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The prepared text of this morning’s sermon at MacAlpine Presbyterian Church in Buffalo, New York is below.   I have noted a couple things that I added while speaking in brackets.  The sermon audio is available at this link.  It is shorter than normal because the passage concerning the lampstand in the tabernacle is shorter than many in Numbers.  You can pretty well outline these passages in Numbers because they begin the same way: the Lord speaks to Moses.  If you have heard the previous sermons on Numbers but haven’t read my commentary on the book, the commentary begins with the post at this link.  Next Sunday we will read the next two parts (Numbers 8:5-26), although the sermon will focus on the first and longer one.

In that super long chapter of Numbers 7, the twelve tribes of Israel had brought thoughtful housewarming gifts in order to help the Levites to move God’s tent and so that the tabernacle will function the way that God intended when they stopped to rest. But then we see this brief but important note about staging in Numbers 8:1-4—our passage this morning. Staging is an important part of selling houses today. People have a hard time envisioning their things in an empty room. To help them see what they can do with the space, you add furniture. Furniture, like the design of the house itself, is a balance of form and function. When you put a table into your house, for example, it is helpful if the table looks nice but it also needs to be a size that is useful. So when you are looking at a staged house with a beautiful dining room table or a kitchen table you might think about whether the table is big enough for your family. The tabernacle already had furniture. In the outer sanctuary there was a table. The table had certain dimensions – it had a particular form, it was exactly the right size – but it also had a function. It functioned as a place for the twelve loaves of showbread. These twelve loaves represented the daily offerings of the twelve tribes. These twelve loaves of showbread were staged in this sanctuary on this table. In this sanctuary there also was a lampstand. Lighting too is an important part of staging. The Hebrew word here for this lampstand is menorah. This lampstand served the function of giving light, but its form was also important. The menorah was meant to be a tree of life with a trunk and seven branches [really six, three on each side and the shoot in the middle] and buds or flowers [Exodus 25:33-34 mentions making cups like almond blossoms—it is a tree]. It is fitting then that immediately after the twelve tribes have brought their offerings and the tabernacle is functioning the way that it intended that the Lord told Moses to tell Aaron this important note on staging. It is a note about lighting. Notice that the menorah was to shine in a particular direction:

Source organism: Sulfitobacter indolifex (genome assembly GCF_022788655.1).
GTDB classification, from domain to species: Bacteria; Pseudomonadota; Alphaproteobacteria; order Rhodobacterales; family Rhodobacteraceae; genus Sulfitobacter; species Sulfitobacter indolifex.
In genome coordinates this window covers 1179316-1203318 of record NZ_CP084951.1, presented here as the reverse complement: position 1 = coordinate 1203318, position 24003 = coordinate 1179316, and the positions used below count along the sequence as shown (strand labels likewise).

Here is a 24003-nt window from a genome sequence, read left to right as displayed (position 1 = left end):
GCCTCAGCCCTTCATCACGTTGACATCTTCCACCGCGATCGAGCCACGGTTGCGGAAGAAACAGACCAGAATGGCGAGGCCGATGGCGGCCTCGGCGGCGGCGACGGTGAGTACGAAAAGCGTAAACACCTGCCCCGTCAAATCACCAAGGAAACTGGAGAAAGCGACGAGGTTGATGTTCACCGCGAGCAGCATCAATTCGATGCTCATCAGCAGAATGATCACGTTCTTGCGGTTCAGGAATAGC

Numbers 8:1-4 

  1. Aaron was told to stage the menorah to shine forward onto the showbread of the twelve tribes just as God’s face was shining the light of His blessing upon the twelve tribes.

    1. The Hebrew here overlaps with the priestly blessing of Numbers 6:25a. You remember the phrase, “YHWH make His face to shine upon you.” Well here the menorah was to give light or shine upon what was in front of it. The Hebrew verb is the same in both – to give light or to shine upon is the same Hebrew verb. Moreover, the word face and front are the same in Hebrew. Thus the menorah, which doesn’t technically have a face, still was to shine upon what was in front of it. The menorah was to shine forward. The menorah, as a new tree of life, represented the author and giver of life. This is also the reason for the note about its craftsmanship – the menorah was pure gold. It represented the Lord. Moreover, this was not to be confused with idolatry – this menorah was made according to the pattern that YHWH had shown to Moses. Idolatry is anytime we worship according to some other pattern than that which God has revealed to us is how He wants to be worshiped. No, this menorah of pure gold made according to the pattern God revealed—a pattern that made it a a new tree of life—represented the author and giver of life, the Lord. So for the menorah to be shining upon the twelve loaves of showbread was to say that the Lord’s face was shining upon the twelve loaves of showbread. And as we have said that the twelve loaves of showbread represented the offerings of the twelve tribes, so for the menorah to be shining upon the twelve loaves of showbread is for the Lord’s face to be shining upon the twelve tribes and their offerings.